With the Nov. 3 Election Day on the horizon, there’s still a wave of uncertainty around everything from methods of voting to what elected officials will be taking over in the aftermath. People with disabilities in Georgia and around the country are also dealing with that uncertainty ahead of the election.Why It’s Newsworthy: According to a study by Rutgers University which analyzed the federal government’s Current Population Survey Voting Supplement, 14.3 million citizens with disabilities reported voting in the November 2018 election. An 8.5% increase in voter turnout for people with disabilities between the 2014 and 2018 midterm elections showed progress after years of stagnant or declining numbers. Although there was a surge, those 14.3 million voters are only 49.3% of the potential voting population for people with disabilities in America.
With those numbers in mind, another rise isn’t out of the question. For nonprofits like the Georgia Council on Developmental Disabilities, finding out ways to continually aid and educate the community is key in helping those statistics rise in the upcoming election.
Eric Jacobson, executive director of GCDD, is remaining optimistic despite some of the worrying developments this year.
“We believe that the disability vote has been always undercounted and that what we’re able to do — if we get people to vote — is we’ll create a stronger block,” Jacobson said. “We would hope that this election would build off the last elections so that we have even greater numbers.”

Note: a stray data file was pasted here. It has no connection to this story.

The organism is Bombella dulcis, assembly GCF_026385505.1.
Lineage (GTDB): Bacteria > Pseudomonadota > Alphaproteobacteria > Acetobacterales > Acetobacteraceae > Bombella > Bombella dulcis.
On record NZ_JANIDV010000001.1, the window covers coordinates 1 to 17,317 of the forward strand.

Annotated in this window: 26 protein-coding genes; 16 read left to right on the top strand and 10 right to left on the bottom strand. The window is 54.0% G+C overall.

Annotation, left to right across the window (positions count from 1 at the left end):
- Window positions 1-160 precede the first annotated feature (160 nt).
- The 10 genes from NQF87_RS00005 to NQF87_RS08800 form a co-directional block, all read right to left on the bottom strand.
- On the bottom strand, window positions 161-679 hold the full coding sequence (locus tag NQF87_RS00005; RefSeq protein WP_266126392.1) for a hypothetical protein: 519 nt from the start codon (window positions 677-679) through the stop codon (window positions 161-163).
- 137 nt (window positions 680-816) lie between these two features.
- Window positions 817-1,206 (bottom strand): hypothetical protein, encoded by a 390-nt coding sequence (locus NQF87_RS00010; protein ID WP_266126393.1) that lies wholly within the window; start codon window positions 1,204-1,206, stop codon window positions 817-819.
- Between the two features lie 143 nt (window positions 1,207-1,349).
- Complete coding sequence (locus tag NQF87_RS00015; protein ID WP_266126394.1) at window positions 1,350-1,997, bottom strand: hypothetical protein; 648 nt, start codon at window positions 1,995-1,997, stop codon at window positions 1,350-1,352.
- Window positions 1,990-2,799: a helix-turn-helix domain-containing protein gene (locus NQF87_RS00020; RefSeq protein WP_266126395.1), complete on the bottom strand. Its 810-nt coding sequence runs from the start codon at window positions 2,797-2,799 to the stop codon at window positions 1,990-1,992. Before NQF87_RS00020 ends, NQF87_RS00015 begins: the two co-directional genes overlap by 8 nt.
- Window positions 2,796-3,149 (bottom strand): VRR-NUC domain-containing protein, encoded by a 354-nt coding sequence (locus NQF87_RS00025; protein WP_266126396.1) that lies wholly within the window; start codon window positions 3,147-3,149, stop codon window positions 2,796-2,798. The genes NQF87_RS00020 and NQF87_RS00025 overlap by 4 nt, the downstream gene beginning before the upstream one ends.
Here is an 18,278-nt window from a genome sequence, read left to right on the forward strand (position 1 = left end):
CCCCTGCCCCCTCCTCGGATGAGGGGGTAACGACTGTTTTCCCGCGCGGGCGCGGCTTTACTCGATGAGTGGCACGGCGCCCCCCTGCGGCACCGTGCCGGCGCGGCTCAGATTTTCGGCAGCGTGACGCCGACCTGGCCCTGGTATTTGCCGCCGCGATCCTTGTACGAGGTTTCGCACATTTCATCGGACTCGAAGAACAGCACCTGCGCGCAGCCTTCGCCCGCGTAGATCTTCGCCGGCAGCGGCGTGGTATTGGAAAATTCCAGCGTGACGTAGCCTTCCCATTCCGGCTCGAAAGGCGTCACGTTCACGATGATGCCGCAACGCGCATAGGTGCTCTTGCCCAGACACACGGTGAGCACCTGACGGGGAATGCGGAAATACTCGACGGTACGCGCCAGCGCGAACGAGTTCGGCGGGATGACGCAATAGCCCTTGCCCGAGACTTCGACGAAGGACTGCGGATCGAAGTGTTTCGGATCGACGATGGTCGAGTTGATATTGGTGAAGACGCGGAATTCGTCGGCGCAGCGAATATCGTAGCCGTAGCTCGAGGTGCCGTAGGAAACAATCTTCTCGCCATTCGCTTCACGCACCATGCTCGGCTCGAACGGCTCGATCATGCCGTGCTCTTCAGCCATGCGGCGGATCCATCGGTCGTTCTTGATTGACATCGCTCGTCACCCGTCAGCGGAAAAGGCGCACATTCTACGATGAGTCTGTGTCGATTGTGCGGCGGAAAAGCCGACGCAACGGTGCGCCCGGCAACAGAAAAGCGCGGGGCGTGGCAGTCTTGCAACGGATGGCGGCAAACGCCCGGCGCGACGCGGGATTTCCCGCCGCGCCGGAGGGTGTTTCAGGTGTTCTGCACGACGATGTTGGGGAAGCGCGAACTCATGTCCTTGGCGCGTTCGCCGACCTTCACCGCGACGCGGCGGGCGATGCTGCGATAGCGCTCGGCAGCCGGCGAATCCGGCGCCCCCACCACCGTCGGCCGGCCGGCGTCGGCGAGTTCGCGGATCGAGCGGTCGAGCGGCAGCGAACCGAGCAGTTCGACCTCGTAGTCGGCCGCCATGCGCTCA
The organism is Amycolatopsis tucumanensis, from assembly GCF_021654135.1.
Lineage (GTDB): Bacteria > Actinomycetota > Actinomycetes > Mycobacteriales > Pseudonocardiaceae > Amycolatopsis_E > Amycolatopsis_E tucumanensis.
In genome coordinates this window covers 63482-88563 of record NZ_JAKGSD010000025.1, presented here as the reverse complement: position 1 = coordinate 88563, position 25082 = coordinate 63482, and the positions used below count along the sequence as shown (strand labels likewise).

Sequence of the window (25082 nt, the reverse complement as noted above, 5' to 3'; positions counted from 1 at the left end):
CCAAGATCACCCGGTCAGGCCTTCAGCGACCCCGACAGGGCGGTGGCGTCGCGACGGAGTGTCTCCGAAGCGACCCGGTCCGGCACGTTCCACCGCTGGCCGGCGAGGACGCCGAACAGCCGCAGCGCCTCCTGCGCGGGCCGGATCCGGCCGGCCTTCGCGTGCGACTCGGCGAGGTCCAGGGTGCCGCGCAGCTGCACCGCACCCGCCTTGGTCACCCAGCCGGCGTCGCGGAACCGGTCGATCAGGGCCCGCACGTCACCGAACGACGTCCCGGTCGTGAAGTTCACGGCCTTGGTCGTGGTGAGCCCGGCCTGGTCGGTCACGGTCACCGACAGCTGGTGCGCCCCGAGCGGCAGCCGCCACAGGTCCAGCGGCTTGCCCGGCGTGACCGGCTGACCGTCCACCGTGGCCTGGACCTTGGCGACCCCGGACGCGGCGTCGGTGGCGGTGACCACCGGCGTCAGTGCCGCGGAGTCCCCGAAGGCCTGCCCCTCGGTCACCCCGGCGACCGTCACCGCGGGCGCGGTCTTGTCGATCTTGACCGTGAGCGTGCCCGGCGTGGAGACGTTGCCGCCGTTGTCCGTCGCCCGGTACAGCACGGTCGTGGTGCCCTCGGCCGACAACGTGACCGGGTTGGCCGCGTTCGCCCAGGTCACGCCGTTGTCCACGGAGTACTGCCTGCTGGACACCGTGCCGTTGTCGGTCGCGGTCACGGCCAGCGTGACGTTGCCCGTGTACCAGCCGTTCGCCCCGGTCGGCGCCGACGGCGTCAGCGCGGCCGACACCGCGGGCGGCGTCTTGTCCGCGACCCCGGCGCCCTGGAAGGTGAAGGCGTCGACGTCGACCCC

Roger Keeney, a 73-year-old Athens resident who is blind, cannot cast his ballot without a talking voting machine or the help of someone else. But he wasn’t worried about the complications he deals with at the polls; he was more focused on physical barriers for people with disabilities like inaccessible buildings and rooms.
“Unfortunately, folks that don’t have to rely on things like wheelchairs, etc., they don’t notice how inaccessible some places can be, and particularly [in] inside situations,” Keeney said.
Keeney is also worried about potentially being exposed to COVID-19, saying that he will vote via mail this election season strictly because he is a “prime target” to contract the virus due to his age — similar to many people across the state and country.
For those in Georgia who still plan on going to the polls on Nov. 3, many will use the new voting machines that were first introduced during the presidential primaries earlier this year.
The voting machines were brought in to ease any concerns about malfunctioning voting equipment ahead of the 2020 elections. Those concerns have been a hot topic since the 2018 gubernatorial election, in which Gov. Brian Kemp defeated Democratic candidate Stacey Abrams with 50.2% of the vote.
However, the new voting machines have managed to create some unforeseen questions for people with disabilities, especially those with a visual impairment. The machines feature an electronic touchscreen as the first part of the voting process. There is a controller and headset for people who are blind or visually-impaired.
For Danny Housley, who is blind, that controller wasn’t at his polling location during the rescheduled June primaries. Housley, who works as the assistive technology acquisition manager at Georgia Tech’s Assistive Technology Act Program Tools for Life, waited for four hours before the proper device was available so he could cast his vote.
Three poll workers offered to read out the ballot and help Housley make his selections. He turned them down because of privacy and verification issues, but also because he’d prefer to cast his ballot independently.